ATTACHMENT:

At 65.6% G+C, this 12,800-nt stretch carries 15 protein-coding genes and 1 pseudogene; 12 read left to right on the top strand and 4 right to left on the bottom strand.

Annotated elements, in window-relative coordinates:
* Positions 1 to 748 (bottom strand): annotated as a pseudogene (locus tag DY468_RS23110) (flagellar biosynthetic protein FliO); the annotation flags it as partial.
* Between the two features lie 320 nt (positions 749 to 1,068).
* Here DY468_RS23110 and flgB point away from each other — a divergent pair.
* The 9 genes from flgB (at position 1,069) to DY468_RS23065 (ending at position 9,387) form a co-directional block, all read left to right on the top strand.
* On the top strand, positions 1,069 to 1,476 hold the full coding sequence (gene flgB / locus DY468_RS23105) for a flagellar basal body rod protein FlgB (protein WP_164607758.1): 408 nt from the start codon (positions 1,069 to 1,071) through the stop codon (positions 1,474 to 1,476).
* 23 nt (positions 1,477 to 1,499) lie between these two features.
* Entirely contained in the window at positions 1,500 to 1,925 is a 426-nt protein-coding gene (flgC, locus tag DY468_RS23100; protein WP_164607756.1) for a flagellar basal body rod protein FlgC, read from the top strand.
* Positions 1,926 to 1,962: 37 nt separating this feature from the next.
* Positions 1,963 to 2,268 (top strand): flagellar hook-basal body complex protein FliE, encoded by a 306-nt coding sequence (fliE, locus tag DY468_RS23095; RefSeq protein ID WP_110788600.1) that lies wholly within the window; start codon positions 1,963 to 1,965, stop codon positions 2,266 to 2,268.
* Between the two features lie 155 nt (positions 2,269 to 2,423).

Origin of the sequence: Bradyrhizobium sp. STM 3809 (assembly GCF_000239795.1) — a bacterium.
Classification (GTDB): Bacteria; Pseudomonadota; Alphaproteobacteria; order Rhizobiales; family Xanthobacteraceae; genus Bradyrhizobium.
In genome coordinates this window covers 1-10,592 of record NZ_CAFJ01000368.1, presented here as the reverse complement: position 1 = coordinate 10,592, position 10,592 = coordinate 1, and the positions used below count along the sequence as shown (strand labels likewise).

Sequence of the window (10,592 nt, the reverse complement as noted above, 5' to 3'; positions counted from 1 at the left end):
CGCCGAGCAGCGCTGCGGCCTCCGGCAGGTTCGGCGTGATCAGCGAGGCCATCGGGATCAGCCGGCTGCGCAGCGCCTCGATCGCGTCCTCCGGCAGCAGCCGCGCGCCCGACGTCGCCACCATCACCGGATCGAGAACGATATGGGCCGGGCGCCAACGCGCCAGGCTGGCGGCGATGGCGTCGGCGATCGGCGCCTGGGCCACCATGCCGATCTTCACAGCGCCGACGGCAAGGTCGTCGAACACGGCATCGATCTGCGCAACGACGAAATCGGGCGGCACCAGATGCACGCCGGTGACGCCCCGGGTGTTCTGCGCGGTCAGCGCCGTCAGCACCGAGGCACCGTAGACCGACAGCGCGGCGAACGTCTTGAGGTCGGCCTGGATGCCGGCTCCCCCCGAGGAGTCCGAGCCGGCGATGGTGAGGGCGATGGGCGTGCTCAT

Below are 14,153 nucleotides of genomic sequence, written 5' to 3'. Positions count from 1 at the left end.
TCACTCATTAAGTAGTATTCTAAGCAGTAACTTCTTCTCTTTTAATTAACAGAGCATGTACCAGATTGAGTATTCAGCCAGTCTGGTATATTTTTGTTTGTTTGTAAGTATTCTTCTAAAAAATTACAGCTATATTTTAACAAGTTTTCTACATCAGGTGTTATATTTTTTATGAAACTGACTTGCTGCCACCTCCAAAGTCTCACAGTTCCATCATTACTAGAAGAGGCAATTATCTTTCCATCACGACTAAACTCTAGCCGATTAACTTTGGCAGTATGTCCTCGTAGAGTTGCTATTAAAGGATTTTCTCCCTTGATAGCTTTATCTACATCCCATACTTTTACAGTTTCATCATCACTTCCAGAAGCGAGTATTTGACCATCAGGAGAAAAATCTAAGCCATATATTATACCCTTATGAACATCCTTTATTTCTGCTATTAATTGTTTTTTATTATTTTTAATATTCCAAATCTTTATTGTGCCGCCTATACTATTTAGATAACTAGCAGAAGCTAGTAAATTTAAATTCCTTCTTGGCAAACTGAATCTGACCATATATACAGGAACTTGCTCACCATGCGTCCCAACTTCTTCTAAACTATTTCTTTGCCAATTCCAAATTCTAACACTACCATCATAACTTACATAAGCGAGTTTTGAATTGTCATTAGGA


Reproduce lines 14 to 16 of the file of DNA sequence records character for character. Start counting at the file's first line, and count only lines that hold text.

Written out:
Classification (GTDB): Bacteria; Pseudomonadota; Alphaproteobacteria; order Rhizobiales; family Xanthobacteraceae; genus Bradyrhizobium.
In genome coordinates this window covers 1-10,592 of record NZ_CAFJ01000368.1, presented here as the reverse complement: position 1 = coordinate 10,592, position 10,592 = coordinate 1, and the positions used below count along the sequence as shown (strand labels likewise).

Sequence of the window (10,592 nt, the reverse complement as noted above, 5' to 3'; positions counted from 1 at the left end):